If I Was Perfect, I Wouldn’t Be
Trying to be perfect is where the trouble begins.
Being a perfectionist is nothing to brag about. People who claim to be a perfectionist or have perfectionist tendencies are more than just detail-oriented high achievers. Often, they are unknowingly plagued with anxiety and fear. I’m talking about myself as well.
“Perfection is shallow, unreal, and fatally uninteresting.” — Anne Lamott
Don’t get me wrong. Perfection has a bright side which can be a healthy personality trait, where someone is greatly self-motivated to strive for excellence constantly, but at the same time, there is acceptance when a mark has been missed. This involves the setting of high personal standards and working toward those marks in a positive minded manner. These efforts help to maintain a sense of accomplishment — a proud feeling of having done something difficult and worthwhile.
On the other hand, a perfectionist with a poor adaption to situations can accept nothing other than perfection, and it can spiral into life-changing complications. The continuous worry about making mistakes, disappointing others, or not measuring up to their own unrealistic high standards, have left people with a sense of anxiety and fear filled with grim.
The Cost Of Perfection
If you can accept nothing more than perfection, you’re setting yourself up for repeated failure by setting the bar so high, no human could ever possibly reach it.
For me, to do my work perfectly, meant a lot to me. I didn’t know the cost of perfection, until one day I felt so miserable and drained, I reached out to my mentor to ask for advice. What she replied to me has changed my life drastically.
“Ye, why don’t you allow yourself to make mistakes? Your peers allow you to make mistakes, why can’t you? If perfection is what you seek, then I’m afraid you will never make real progress in life. You’ll constantly be afraid to try something new and just stay in your own safety bubble as you are now. What have you learned lately anyway?”
That kicked me down so hard, and it was exactly what I needed. My sense of anxiety and fear were shedding away. I had let go of the life I had planned for myself in the future and started to live the life that is waiting for me now.
“I am learning to trust the journey even when I do not understand it.” — Mila Bron
Let me share with you what has changed since then.
1. Doing The Best I Can
I used to be worried about being perfect and doing flawless, I almost became paralysed. It felt like a shadow was cast over me and held me in its grip. I had spent hours slaving over an assignment only to miss the deadline, because nothing I created meets the impossible standards I’ve set for myself. I engaged myself in this vicious cycle where nothing is ever good enough, so I never made any forward progress.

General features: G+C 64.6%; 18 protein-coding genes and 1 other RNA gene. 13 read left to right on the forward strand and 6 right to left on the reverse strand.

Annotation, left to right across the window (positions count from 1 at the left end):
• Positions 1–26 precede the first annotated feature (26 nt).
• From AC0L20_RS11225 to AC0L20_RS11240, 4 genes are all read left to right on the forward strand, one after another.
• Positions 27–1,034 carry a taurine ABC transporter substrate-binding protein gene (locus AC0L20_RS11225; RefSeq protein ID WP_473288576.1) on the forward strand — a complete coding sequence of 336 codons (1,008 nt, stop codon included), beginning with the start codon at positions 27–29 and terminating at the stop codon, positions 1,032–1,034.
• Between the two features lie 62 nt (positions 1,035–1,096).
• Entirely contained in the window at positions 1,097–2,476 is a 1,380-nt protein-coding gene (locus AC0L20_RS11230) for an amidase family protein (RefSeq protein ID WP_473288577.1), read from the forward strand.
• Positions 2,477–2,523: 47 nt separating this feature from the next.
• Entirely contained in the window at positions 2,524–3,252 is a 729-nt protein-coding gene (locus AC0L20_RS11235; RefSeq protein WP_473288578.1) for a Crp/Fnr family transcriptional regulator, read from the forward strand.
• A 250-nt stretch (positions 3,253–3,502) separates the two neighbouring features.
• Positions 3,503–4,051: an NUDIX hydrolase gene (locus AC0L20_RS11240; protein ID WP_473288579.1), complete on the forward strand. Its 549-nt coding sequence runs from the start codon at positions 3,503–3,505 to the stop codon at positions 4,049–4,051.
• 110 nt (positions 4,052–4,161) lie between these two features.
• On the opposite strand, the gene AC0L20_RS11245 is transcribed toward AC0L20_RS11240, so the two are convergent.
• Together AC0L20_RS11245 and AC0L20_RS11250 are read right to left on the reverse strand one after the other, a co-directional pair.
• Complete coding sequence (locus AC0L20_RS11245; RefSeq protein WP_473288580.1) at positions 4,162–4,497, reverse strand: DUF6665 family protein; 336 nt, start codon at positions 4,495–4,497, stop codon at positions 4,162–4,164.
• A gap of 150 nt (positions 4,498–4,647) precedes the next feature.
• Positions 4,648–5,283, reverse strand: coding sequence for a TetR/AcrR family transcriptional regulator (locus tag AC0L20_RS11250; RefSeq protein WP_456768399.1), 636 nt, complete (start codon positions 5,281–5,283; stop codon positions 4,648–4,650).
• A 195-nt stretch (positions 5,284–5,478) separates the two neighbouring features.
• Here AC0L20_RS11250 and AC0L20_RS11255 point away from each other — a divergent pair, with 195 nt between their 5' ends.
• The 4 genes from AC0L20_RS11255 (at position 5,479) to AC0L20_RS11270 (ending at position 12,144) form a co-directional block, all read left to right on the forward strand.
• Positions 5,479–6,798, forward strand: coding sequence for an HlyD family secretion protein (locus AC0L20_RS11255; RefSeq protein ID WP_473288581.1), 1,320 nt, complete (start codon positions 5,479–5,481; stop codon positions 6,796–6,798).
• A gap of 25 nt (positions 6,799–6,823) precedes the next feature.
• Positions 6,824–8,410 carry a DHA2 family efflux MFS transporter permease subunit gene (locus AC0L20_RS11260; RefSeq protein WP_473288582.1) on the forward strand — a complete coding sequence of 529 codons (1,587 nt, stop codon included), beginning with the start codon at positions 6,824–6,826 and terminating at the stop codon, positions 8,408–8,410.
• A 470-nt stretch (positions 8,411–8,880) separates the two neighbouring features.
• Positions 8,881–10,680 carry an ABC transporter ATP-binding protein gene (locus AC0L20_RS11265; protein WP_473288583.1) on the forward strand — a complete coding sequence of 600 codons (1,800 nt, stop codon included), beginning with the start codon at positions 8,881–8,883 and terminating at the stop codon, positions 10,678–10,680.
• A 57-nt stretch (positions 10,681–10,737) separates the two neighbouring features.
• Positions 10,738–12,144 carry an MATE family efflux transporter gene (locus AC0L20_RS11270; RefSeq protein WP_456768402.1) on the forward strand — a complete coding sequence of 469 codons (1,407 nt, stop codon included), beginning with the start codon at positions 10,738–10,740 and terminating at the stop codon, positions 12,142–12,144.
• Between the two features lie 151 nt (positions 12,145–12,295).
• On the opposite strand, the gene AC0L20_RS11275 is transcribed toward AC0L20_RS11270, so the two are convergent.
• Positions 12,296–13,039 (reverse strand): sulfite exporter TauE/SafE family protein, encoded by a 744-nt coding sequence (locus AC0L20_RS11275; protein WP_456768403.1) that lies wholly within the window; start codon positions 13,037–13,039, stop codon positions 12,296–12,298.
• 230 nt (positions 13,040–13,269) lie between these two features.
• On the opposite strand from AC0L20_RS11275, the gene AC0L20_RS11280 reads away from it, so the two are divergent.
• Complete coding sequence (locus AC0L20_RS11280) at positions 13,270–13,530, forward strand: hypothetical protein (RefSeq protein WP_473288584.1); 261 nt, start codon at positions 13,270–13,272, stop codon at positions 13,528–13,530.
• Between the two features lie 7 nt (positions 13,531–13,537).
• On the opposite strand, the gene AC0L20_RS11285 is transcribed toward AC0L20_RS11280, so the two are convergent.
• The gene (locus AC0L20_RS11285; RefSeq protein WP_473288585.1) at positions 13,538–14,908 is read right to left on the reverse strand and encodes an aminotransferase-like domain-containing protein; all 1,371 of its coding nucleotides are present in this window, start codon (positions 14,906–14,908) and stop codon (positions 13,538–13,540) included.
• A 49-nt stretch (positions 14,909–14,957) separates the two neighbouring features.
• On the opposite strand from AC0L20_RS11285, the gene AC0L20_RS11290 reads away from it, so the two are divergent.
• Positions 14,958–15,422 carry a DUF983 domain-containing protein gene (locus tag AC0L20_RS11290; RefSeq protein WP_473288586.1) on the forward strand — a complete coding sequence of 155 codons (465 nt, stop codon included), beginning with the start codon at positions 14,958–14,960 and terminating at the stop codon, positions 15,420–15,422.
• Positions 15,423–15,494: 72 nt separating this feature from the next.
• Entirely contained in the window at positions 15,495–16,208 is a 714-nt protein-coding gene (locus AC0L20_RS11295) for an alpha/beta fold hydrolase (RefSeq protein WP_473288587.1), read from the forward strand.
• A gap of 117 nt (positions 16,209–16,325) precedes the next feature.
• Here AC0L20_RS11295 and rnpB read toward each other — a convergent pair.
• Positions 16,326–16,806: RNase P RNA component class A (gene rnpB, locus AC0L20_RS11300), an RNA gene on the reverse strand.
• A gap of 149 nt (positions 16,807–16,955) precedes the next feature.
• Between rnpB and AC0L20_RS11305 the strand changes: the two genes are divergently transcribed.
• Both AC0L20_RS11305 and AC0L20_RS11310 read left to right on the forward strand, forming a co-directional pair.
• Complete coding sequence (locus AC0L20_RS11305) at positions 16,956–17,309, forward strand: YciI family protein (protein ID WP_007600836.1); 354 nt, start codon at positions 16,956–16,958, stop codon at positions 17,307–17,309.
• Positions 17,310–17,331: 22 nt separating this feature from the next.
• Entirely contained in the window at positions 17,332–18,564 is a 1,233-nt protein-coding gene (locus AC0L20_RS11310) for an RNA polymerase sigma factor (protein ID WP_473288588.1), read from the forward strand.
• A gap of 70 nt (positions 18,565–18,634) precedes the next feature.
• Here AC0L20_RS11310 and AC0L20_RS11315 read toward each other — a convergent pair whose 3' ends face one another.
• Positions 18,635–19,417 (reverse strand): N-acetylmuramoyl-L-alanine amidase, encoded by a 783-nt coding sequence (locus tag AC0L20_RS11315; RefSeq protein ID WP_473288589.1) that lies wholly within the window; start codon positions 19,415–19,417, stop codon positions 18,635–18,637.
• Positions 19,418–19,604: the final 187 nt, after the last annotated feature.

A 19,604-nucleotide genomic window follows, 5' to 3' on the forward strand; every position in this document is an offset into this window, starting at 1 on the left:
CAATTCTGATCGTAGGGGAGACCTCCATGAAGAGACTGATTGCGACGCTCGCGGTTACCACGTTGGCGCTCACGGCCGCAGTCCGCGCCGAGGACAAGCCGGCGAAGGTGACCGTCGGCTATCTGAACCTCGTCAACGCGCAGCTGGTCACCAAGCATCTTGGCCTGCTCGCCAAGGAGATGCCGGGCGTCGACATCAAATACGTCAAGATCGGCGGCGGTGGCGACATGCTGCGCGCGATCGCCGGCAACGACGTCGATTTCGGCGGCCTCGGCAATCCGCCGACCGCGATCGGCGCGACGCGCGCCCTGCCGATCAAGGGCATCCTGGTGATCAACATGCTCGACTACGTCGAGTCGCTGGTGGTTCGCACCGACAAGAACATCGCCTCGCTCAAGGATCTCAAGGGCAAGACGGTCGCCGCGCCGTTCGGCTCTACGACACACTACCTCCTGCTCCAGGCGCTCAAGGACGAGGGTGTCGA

Now, I lowered my standards and I started doing the best I can and take pleasure in being good enough. It’s better to deliver something imperfectly, than nothing perfectly.
“I’d rather attempt to do something great and fail than to attempt to do nothing and succeed.” — Robert H. Schuller
2. Being More Open With Self-Doubts
I hesitated to tell others, especially close friends or family, about my mistakes or worries, because I was afraid to reveal that I’m flawed. I could only talk about what I did perfectly, and I bragged about it. I kept my mistakes close to myself, therefore, I wasn’t getting any useful information about the fact why I flawed. After letting go of my obsession with perfection, I recognised there was no need to be perfect and that no one can reach true perfection.
Now, I talk and write openly about my flaws, as you can read in my previous stories and will read in my future ones. I can even laugh about it with others and enjoy the time spent doing so.
“We come to love by not finding a perfect person, but by learning to see an imperfect person perfectly.” — Sam Keen
3. Forming Long-Term Relationships
My need to be perfect has sabotaged relationships with friends, romantic partners, family and colleagues. This was especially the case with group projects where I had to give up control, and my need to micromanage others prevented me from forming meaningful bonds. The same story transferred to my romantic relationships. The need to be right all the time didn’t leave a lot of room for an intimate partner with a different perspective.
Now, forming long-term relationships has become one of my top priorities and the most enjoyable one simultaneously. Letting go of perfection has brought me to know many people of which some I consider my dearest. Gaining their trust and respect, and building each other up has been a priceless experience. And the best relationships, usually begins at a random place, at a random time, at a random “hello”, with no perfect plan to follow.
Nothing could ever top that.
- Do you have perfectionist tendencies?
- What did perfection cost you?
- How often do you accept being just good enough?
Have your say in the comment section 🙂
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